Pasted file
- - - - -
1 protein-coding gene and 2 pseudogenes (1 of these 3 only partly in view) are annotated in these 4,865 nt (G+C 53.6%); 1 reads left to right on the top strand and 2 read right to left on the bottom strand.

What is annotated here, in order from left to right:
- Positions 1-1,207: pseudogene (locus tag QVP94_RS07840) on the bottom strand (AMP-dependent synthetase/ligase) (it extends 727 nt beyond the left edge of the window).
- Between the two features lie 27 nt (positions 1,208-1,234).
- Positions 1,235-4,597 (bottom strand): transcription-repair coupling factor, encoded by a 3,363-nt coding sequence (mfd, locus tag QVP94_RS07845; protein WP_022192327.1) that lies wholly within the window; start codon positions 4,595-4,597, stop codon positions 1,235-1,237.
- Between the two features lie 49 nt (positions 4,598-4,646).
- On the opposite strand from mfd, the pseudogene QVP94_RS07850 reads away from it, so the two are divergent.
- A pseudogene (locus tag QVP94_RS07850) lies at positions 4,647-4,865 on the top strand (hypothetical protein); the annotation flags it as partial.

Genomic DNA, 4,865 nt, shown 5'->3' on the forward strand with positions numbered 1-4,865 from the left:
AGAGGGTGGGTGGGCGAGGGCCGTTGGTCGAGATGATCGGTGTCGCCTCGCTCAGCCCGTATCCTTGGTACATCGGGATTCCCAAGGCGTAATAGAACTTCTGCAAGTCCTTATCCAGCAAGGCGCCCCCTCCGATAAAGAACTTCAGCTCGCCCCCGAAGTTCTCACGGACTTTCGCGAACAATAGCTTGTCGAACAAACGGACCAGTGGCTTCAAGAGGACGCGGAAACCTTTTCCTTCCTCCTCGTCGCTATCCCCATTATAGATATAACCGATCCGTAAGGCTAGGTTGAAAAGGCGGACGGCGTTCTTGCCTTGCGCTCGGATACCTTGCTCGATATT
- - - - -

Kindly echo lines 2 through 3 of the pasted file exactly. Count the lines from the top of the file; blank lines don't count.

What is annotated here, in order from left to right:
- Positions 1-1,207: pseudogene (locus tag QVP94_RS07840) on the bottom strand (AMP-dependent synthetase/ligase) (it extends 727 nt beyond the left edge of the window).